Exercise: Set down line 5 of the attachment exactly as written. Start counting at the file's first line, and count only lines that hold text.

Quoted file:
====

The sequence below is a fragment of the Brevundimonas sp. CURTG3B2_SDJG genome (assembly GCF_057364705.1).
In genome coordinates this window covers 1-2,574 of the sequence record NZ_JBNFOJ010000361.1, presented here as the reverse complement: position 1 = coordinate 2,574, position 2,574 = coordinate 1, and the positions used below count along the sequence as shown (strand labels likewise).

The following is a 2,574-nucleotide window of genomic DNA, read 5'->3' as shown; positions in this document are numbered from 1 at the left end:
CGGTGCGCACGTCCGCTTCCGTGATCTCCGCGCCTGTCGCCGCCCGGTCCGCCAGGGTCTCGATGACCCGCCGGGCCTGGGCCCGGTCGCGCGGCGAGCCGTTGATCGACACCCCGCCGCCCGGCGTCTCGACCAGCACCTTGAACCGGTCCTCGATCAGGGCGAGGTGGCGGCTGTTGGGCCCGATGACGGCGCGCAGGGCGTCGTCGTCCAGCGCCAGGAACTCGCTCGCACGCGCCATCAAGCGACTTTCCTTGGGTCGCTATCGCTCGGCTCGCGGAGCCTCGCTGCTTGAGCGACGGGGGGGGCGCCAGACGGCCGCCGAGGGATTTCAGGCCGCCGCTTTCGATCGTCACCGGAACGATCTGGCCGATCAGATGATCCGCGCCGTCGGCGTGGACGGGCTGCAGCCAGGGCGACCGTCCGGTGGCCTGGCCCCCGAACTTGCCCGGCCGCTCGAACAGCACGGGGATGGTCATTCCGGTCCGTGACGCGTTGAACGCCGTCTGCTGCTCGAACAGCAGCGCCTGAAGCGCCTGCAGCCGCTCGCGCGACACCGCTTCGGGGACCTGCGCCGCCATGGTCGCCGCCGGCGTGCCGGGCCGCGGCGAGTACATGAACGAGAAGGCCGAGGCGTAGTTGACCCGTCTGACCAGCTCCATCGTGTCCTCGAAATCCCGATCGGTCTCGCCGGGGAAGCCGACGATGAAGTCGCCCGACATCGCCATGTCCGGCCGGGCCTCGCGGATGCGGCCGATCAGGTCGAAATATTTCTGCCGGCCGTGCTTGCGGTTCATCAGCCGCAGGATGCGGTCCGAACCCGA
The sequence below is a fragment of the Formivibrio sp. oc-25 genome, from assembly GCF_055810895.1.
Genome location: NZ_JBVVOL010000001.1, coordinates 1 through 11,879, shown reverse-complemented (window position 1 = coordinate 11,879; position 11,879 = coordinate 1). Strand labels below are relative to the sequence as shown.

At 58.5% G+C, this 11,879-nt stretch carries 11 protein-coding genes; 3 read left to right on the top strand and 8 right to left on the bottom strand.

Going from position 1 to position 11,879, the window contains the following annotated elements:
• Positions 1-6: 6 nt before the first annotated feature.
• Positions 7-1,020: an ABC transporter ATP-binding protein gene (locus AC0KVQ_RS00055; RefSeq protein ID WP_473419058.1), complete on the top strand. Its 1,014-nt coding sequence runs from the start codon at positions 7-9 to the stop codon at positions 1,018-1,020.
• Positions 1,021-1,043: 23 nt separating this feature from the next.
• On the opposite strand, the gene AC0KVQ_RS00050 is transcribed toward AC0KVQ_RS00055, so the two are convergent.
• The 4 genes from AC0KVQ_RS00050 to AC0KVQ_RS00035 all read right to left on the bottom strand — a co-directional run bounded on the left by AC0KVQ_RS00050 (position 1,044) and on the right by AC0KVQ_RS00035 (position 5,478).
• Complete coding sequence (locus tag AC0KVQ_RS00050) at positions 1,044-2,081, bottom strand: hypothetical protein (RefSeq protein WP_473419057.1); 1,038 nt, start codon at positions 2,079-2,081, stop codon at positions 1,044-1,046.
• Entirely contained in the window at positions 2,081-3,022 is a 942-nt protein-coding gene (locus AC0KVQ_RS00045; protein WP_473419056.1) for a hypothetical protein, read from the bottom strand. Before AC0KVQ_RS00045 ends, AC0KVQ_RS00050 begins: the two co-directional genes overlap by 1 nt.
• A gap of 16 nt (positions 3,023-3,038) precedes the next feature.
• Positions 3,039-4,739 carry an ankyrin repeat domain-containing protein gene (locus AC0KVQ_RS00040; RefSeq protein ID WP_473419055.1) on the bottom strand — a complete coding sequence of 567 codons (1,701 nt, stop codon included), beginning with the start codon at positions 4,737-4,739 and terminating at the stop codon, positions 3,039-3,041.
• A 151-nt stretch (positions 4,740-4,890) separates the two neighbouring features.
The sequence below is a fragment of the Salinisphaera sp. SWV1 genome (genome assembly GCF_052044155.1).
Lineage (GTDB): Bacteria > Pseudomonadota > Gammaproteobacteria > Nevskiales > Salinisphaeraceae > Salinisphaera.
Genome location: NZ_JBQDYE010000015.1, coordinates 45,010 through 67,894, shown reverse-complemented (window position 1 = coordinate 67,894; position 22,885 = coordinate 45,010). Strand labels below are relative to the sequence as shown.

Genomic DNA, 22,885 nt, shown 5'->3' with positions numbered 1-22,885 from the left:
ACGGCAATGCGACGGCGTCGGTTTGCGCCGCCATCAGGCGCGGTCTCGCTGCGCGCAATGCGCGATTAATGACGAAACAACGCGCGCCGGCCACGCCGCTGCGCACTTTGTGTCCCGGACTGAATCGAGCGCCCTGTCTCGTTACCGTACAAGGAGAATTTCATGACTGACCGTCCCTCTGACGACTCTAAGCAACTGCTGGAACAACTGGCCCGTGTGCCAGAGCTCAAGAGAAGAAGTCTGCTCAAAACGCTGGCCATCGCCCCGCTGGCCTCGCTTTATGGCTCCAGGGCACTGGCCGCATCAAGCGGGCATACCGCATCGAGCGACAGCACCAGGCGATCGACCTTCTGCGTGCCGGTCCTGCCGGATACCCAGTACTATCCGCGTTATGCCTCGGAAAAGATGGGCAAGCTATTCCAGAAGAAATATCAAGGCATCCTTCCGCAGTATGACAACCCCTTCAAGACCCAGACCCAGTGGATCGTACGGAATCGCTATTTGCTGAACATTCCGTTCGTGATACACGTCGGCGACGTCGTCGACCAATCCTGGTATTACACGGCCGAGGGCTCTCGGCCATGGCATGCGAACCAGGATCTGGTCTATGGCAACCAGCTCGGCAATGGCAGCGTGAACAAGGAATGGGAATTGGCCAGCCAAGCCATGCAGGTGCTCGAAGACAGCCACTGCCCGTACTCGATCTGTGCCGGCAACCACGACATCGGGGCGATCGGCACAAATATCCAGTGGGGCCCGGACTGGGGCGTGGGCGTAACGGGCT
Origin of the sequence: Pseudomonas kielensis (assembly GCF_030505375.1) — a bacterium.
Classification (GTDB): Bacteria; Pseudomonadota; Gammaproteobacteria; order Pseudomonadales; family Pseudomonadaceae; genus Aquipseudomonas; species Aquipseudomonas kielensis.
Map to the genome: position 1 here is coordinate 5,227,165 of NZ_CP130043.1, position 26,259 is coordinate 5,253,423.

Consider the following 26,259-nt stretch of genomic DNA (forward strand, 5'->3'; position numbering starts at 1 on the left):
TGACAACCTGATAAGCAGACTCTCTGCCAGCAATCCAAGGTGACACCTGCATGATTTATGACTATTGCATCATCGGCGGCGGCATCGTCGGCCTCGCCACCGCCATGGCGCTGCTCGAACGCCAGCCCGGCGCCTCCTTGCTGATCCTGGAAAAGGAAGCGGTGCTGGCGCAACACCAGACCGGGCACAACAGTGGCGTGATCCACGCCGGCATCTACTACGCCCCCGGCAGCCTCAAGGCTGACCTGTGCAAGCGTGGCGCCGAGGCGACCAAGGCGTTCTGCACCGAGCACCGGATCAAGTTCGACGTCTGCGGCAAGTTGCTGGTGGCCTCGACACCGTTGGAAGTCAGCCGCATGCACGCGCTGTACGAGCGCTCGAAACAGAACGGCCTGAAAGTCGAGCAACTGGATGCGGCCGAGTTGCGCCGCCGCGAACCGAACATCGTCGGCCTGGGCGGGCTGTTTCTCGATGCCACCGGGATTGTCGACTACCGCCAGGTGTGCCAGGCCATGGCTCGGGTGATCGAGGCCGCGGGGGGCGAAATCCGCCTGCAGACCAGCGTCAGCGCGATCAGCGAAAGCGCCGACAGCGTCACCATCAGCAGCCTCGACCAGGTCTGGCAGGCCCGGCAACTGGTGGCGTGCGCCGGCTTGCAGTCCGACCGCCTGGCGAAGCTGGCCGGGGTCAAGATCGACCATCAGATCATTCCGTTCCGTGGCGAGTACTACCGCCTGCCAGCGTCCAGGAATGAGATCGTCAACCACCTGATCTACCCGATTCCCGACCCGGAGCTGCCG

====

The sequence below is a fragment of the Formivibrio sp. oc-25 genome, from assembly GCF_055810895.1.